Placental weight in singleton pregnancies with and without assisted reproductive technology: a population study of 536 567 pregnancies
Authors: Haavaldsen, C.; Tanbo, T.; Eskild, A.
Source: Human Reproduction, Volume 27, Number 2, 5 February 2012 , pp. 576-582(7)
Publisher: Oxford University Press
Abstract:BACKGROUNDPregnancies conceived by assisted reproductive technology (ART) are at increased risk of adverse outcomes. Previous studies have suggested increased placental weight and increased placental weight/birthweight ratio in pregnancies associated with adverse outcomes. We therefore studied the association of ART with placental weight and placental weight/birthweight ratio.METHODSWe included all singleton births in the Medical Birth Registry of Norway during the period 1999-2008 (n = 536 567, including 8259 after ART). We divided placental weight and placental weight/birthweight ratio into quartiles, and calculated the proportions of ART and spontaneous pregnancies in the lowest and the highest quartile by length of gestation. Thereafter, we estimated crude and adjusted odds ratios (ORs) for being in each quartile of placental weight for ART pregnancies with spontaneous pregnancies as the reference. The analyses were repeated with ART pregnancies subgrouped into IVF or ICSI.RESULTSMean placental weight was 678.9g in pregnancies conceived by ART, and 673.0 g in pregnancies after spontaneous conception. ART pregnancies were overrepresented in the highest quartile of placental weight and underrepresented in the highest quartile of birthweight, independent of length of gestation at delivery. Thus, placental weight/birthweight ratio was higher in ART pregnancies. For ART pregnancies, the OR for being in the highest quartile of placental weight was 1.37 (95% confidence interval 1.30-1.45) after adjustment for length of gestation, offspring birthweight, parity, fetal sex, maternal age, pre-eclampsia and diabetes. There was no difference in placental weight/birthweight ratio between IVF and ICSI pregnancies.CONCLUSIONSWe found larger placentas and a higher placental weight/birthweight ratio among pregnancies conceived by ART compared with spontaneous pregnancies, and the difference was independent of length of gestation at delivery and ART method.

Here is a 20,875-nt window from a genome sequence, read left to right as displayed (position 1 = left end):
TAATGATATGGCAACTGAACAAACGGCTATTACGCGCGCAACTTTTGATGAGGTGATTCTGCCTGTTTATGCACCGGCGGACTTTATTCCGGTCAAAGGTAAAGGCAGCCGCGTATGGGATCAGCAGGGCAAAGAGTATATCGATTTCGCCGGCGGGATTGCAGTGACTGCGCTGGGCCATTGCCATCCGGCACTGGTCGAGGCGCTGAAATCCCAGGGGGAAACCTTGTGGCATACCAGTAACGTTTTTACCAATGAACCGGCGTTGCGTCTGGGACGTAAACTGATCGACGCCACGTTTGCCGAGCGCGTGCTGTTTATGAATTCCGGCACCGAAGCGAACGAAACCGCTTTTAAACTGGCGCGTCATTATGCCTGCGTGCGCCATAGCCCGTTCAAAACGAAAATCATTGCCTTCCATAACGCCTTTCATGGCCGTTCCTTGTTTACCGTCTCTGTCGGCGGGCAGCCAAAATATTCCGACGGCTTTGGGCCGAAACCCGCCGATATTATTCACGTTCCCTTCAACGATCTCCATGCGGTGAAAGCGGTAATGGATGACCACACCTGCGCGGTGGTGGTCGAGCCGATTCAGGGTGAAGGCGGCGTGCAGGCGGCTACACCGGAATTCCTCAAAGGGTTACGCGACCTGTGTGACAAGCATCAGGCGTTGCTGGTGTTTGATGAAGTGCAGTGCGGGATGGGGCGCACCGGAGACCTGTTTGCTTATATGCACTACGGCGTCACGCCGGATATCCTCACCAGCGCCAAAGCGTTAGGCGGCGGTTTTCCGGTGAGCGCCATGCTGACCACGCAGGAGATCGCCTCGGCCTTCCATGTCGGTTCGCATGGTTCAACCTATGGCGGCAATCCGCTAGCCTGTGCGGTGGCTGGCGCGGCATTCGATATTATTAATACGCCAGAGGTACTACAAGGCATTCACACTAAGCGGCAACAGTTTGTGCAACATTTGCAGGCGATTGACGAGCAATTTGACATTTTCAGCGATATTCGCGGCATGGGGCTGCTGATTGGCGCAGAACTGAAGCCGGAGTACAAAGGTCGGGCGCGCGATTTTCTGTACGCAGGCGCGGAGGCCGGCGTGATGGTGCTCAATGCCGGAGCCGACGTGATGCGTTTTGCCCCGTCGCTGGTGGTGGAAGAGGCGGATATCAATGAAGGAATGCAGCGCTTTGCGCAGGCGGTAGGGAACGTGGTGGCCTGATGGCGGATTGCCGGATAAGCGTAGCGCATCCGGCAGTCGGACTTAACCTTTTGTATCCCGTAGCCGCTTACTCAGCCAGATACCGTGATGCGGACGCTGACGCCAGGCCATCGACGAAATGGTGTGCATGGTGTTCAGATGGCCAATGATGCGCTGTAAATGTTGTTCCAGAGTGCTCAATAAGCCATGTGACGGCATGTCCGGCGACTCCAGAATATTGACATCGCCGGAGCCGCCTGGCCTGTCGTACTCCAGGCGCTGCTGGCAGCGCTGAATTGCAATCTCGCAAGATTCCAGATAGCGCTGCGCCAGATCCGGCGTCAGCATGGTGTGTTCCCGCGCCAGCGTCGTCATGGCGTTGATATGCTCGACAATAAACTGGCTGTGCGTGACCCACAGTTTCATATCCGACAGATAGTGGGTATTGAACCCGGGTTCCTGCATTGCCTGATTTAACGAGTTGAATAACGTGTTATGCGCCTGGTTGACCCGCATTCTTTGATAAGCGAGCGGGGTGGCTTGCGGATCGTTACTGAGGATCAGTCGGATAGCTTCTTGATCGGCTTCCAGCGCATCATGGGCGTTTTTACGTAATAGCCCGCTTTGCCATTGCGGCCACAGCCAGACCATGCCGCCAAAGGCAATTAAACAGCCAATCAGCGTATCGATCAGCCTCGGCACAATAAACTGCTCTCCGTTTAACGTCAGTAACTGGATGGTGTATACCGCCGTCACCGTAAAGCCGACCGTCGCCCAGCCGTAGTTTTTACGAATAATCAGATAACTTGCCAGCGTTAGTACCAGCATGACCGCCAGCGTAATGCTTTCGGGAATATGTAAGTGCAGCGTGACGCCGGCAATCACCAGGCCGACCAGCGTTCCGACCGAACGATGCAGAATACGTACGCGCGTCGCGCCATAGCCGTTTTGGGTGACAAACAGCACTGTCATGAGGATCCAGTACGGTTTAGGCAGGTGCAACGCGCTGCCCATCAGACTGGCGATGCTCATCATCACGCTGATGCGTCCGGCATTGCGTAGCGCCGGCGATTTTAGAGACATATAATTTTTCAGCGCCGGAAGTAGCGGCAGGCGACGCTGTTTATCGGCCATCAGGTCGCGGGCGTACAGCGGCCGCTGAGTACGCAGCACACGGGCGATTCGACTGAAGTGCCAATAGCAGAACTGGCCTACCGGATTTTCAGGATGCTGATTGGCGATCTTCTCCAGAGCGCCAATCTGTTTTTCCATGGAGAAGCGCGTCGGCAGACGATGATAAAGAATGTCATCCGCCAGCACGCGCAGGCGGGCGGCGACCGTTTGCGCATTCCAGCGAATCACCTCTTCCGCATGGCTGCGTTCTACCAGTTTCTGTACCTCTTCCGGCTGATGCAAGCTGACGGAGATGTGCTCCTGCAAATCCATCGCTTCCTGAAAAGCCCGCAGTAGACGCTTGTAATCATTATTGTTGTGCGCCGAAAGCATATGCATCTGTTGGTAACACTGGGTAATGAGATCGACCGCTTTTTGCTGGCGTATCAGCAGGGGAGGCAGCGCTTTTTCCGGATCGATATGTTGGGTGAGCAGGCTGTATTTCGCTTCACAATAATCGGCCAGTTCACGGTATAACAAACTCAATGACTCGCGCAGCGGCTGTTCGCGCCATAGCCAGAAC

Document Type: Research article
Publication date: 2012-02-05
- Human Reproduction features full-length, peer-reviewed papers reporting original research, clinical case histories, as well as opinions and debates on topical issues. Papers published cover the scientific and medical aspects of reproductive physiology and pathology, endocrinology, andrology, gonad function, gametogenesis, fertilization, embryo development, implantation, pregnancy, genetics, genetic diagnosis, oncology, infectious disease, surgery, contraception, infertility treatment, psychology, ethics and social issues. The highest scientific and editorial standard is maintained throughout the journal along with a rapid rate of publication.